Written by Luke Musto, Associate (LLM – Migration Law)
Just over 18 months after the Australian international border was closed as part of the strategy against COVID-19, the Federal Government has now indicated that Australia will soon be reopening to the rest of the world.
When will Australia lift the international travel ban?
As of 1 November, the travel ban that has been in place will be lifted. This means fully vaccinated citizens, permanent residents and their immediate families will be able to leave Australia without seeking an exemption.
In addition, the caps on incoming passengers into NSW (i.e., Sydney Airport) will be removed which will see the number of flights dramatically increase.
What about State requirements?
While the Federal Government is lifting the blanket outgoing ban, individual State Governments are taking very different approaches to reopening.
NSW is leading the way with reopening, as it has announced that there will be no quarantine requirements for travellers who are double-vaccinated and have proof of a negative COVID test as of 1 November. The Victorian Government has also announced it will be following this model. For the time being, this will apply for international entry into Sydney Airport and Melbourne Airport.
On the other end of the scale, Western Australia will continue its stance as the Hermit Kingdom for the foreseeable future, with Premier Mark McGowan regularly signalling that there are no plans to reopen for the time being. It can be expected that once Western Australia and the other states reach the 80% double vaccination dose, they will also ease the travel restrictions.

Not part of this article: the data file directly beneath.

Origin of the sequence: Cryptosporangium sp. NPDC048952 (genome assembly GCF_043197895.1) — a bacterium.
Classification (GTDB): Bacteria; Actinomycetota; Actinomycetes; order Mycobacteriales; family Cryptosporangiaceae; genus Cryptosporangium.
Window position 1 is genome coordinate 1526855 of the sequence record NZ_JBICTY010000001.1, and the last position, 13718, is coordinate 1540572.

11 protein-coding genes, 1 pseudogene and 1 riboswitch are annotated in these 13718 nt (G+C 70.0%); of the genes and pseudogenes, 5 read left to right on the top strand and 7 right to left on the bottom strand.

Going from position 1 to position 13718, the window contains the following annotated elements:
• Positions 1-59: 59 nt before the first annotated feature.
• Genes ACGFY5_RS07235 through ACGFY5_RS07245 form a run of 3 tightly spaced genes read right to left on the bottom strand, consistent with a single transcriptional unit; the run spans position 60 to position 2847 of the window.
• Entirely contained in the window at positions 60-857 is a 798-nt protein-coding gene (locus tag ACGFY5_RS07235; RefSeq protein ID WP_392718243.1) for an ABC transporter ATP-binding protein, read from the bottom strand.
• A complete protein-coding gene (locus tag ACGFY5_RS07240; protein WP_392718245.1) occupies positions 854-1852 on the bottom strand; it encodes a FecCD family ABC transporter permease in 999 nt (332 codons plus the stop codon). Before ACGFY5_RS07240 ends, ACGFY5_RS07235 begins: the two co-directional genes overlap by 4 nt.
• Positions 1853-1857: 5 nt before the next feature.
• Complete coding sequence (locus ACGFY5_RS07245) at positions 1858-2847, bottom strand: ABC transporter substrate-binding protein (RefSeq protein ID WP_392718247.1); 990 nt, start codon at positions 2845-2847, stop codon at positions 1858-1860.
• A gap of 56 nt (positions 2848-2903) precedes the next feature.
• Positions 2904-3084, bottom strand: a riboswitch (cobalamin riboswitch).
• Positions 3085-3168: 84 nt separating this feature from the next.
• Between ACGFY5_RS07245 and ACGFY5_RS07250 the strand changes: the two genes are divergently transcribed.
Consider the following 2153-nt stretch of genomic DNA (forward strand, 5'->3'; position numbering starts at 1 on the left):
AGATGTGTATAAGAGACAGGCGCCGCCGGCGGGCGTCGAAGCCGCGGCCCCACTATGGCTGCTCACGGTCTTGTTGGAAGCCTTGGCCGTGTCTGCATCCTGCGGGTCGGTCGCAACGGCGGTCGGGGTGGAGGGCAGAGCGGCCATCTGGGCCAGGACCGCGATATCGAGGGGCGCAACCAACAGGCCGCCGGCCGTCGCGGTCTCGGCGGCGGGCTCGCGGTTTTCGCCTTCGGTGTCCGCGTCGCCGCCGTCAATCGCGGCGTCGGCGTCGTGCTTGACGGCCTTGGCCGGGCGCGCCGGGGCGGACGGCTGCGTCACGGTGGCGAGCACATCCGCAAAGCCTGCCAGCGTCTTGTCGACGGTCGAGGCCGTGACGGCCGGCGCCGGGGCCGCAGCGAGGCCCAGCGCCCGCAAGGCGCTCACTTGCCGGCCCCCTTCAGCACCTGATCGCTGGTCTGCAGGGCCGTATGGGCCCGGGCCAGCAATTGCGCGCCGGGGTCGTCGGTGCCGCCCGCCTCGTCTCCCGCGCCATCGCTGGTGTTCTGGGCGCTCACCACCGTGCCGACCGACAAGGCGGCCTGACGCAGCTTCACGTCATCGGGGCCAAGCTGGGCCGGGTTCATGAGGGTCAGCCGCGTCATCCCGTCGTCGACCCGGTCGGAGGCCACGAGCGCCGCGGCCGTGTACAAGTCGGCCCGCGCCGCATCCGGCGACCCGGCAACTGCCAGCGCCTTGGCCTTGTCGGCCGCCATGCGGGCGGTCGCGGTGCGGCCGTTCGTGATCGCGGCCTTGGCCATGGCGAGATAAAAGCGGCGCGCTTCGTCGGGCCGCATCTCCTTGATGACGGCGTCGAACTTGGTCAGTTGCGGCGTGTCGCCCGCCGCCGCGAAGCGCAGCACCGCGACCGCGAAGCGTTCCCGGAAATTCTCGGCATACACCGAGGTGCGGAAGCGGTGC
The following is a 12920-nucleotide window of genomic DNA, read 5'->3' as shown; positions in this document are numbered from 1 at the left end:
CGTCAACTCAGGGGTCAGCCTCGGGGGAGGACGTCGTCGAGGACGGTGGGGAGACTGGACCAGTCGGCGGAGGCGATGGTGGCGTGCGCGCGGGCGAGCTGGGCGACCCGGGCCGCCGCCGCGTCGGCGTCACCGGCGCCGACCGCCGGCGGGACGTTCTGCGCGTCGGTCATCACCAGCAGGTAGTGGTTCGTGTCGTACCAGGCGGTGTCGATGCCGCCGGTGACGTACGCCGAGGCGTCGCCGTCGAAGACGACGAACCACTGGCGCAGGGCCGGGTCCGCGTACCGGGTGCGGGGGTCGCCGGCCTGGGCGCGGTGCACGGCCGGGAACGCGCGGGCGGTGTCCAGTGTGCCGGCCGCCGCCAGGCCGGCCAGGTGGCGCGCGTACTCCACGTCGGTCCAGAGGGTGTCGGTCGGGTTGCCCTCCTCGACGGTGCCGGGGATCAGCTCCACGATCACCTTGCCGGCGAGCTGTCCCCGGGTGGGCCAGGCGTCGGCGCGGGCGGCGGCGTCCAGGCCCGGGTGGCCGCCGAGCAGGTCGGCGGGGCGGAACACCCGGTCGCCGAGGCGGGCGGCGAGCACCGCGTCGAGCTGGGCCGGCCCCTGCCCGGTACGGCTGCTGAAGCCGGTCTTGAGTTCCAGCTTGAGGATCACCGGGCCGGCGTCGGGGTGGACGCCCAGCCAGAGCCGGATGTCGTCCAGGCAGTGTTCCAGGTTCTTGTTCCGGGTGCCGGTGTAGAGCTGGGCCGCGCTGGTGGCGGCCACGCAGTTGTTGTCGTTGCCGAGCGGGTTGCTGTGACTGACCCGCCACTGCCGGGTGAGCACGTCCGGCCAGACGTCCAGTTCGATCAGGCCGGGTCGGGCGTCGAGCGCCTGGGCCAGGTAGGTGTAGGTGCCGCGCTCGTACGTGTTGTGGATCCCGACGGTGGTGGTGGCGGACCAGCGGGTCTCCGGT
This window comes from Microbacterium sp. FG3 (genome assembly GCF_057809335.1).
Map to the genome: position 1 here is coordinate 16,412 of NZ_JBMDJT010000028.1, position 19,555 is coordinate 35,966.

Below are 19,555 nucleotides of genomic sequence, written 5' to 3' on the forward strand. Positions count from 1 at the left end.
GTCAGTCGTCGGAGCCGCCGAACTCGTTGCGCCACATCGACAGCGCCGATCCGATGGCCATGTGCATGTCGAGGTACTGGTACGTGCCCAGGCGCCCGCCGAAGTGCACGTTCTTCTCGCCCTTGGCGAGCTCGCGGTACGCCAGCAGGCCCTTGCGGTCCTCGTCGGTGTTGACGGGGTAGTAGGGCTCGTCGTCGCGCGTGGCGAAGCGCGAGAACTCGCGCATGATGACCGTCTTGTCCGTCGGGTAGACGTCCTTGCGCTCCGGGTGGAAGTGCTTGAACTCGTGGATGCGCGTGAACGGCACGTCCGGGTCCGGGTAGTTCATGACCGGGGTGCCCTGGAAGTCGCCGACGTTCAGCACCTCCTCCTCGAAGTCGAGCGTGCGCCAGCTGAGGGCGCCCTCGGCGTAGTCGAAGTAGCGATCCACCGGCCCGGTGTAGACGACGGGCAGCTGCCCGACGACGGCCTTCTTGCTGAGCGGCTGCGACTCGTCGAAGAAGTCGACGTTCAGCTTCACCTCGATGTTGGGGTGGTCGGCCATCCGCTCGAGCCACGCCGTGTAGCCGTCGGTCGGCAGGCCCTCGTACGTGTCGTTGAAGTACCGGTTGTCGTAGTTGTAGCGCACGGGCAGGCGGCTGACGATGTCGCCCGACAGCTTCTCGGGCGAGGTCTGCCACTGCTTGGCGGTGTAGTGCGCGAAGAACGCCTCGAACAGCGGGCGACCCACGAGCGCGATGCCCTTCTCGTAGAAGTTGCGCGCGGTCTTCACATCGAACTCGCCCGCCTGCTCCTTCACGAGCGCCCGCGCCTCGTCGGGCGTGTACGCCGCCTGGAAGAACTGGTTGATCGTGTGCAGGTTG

Who can leave Australia for an overseas trip?
As of 1 November, all citizens and permanent residents who are fully vaccinated will be allowed to leave Australia without seeking a travel exemption.
It is important to note that Temporary visa holders did not ever need a travel exemption to leave Australia as part of the ban. After 1 November, if they wish to leave Australia they will still be able to do so, however, they will still need to seek an exemption requirement in order to be able to re-enter Australia.
Who can travel to Australia?
As part of the initial reopening, only Australian citizens, permanent residents and immediate family members of these groups will be able to enter Australia. With NSW pushing hard for a full reopening of borders, the decision as to when to approve other visa holders for entry still lies with the Federal Government. Prime Minister Scott Morrison has already indicated that the priority for the initial incoming arrivals and flights will be for Australian citizens and permanent residents who have been separated from Australia and family members during the pandemic. However, with Qantas continually adding additional flights to its schedule, it is likely that there will not be any need to give preference to Australian citizens and permanents residents for a very long time.